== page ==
Smugmug buys Flickr

 "Two Bridges" - one of my popular photos on Flickr

"Two Bridges" - one of my popular photos on Flickr

This might just be the best news Flickr and it’s loyal users have received in years. Probably ever since it’s heyday in 2005. 

Among all the photo sharing services, Flickr has always been the most photography centric. I had always been a fan and stayed with it until it landed up in Verizon’s lap. 

While I don’t expect a resurgence, I do hope for it to become a more relevant, sustained service under smug mug. Hopefully the recent backlash against Facebook and hence Instagram helps some folks to reconsider Flickr as an alternative social media platform for photographers.  

Adobe signs the death sentence of Lightroom as we know it

Adobe announced a new app today called Lightroom CC and renamed what has been understood as Lightroom until today to "Lightroom Classic CC". Apart from the terribly confusing naming - Adobe has all but explicitly called out that the traditional Lightroom ("Classic"?) that I've come to mostly love (for excellent image cataloging and editing features) and occasionally hate (for its sluggishness, crashiness and the horrendous update process) isn't long for this world.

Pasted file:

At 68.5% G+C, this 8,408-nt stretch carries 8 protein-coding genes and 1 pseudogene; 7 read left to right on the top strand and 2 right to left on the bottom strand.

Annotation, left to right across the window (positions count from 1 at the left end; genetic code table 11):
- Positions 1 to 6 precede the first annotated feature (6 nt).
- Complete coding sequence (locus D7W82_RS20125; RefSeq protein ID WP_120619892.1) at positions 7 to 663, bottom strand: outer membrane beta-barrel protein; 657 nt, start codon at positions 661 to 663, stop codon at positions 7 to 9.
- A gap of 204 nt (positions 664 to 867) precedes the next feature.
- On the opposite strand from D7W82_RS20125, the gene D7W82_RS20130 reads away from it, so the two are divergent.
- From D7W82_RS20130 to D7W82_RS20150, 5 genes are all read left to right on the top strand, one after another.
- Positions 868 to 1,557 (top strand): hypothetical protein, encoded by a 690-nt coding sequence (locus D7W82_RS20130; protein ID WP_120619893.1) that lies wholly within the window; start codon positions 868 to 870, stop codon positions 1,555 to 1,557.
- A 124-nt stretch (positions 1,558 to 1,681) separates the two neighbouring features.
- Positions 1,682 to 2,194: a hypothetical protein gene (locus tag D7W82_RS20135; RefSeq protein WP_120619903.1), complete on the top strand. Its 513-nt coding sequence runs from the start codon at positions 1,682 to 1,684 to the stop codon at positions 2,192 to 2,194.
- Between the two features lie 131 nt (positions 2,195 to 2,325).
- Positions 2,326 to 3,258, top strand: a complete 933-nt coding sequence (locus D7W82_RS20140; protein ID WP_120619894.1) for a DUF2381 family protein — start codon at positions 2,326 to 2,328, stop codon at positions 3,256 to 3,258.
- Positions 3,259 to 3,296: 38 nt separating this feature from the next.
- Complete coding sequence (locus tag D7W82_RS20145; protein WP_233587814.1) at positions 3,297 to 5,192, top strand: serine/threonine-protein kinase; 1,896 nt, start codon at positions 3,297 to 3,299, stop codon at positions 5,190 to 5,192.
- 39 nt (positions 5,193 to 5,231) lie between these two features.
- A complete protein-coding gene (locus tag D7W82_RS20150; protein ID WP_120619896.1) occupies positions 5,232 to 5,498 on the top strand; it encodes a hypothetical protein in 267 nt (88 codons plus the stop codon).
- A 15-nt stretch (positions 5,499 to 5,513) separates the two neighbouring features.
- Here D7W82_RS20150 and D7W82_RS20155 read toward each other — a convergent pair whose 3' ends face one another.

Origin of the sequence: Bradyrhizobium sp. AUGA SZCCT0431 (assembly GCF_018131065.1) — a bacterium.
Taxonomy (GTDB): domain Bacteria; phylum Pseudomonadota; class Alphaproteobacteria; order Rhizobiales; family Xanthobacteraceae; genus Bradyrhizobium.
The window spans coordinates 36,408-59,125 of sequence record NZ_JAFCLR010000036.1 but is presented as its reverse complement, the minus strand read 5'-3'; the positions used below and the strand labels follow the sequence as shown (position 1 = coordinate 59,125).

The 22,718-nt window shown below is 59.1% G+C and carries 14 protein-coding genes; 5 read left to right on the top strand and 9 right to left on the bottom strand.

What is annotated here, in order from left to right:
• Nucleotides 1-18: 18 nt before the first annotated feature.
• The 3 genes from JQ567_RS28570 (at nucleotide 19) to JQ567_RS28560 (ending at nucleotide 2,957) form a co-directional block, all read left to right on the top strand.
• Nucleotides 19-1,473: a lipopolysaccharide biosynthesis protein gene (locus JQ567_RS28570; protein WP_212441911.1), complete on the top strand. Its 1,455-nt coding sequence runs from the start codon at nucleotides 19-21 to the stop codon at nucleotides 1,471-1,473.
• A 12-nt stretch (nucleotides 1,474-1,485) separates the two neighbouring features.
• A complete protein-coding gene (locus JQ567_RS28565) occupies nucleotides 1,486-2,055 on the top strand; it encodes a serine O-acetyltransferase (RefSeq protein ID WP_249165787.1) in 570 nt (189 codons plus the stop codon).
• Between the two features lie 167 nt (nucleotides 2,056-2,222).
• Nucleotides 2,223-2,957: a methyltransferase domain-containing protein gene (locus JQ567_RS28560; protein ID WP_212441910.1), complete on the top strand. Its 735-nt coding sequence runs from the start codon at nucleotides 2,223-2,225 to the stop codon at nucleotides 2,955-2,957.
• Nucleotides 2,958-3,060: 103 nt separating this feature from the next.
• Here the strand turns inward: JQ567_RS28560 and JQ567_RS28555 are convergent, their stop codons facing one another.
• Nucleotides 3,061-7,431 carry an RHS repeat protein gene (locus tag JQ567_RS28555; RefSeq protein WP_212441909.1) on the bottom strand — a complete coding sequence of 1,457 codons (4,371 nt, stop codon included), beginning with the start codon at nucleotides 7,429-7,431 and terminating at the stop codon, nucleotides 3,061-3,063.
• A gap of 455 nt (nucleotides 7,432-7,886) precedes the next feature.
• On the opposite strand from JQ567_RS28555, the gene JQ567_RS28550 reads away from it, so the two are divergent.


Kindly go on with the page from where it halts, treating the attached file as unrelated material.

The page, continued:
Lightroom CC - its younger, cloudier, simpler (stupider) sibling, clearly designed for the amateur or entry-level hobbyist, or mostly mobile shooter, is going to be where Adobe is going to focus. And one day, after it has basically atrophied and Apertured it, Adobe will kill Lightroom Classic CC. That day for Adobe I presume couldn't come soon enough. The day for 'pro' users like me - couldn't be far enough. 

Lightroom Classic CC is dead - it is not a question of 'if' but 'when' - and it is terribly saddening. 

It is a disease that Apple has now successfully spread to the most 'pro' of 'pro tool companies' - Adobe.  All software tools must be dumbed down to the level of the least sophisticated user and in doing so - gain visual declutter in favor of dropping a host of capabilities used perhaps only by the most devout. 

A less cynical view (or perhaps a more cynical – depends on your timeline) on this would be…

  1. Realize that beyond a point a software product cannot be maintained/improved any longer because of cruft
  2. Start a new software product with a different outlook/feature set and backend technology and leave out less used features
  3. Realize over time that some features left behind need to be added  – add some of them back
  4. And then eventually - go back to step 1

While not a great approach for long-time users, this seems the only way large, complex software products get developed. 

@instagram on a desktop browser is a completely different experience - most photos look bad - opposite of the experience on iPhone

Not sure if it is because of the brilliance of the modern day mobile screens or because of the small sizes or the emotional intimacy of a display you hold in your hand or a combination of the above - but the desktop instagram experience is not even close to as satisfying as the mobile experience.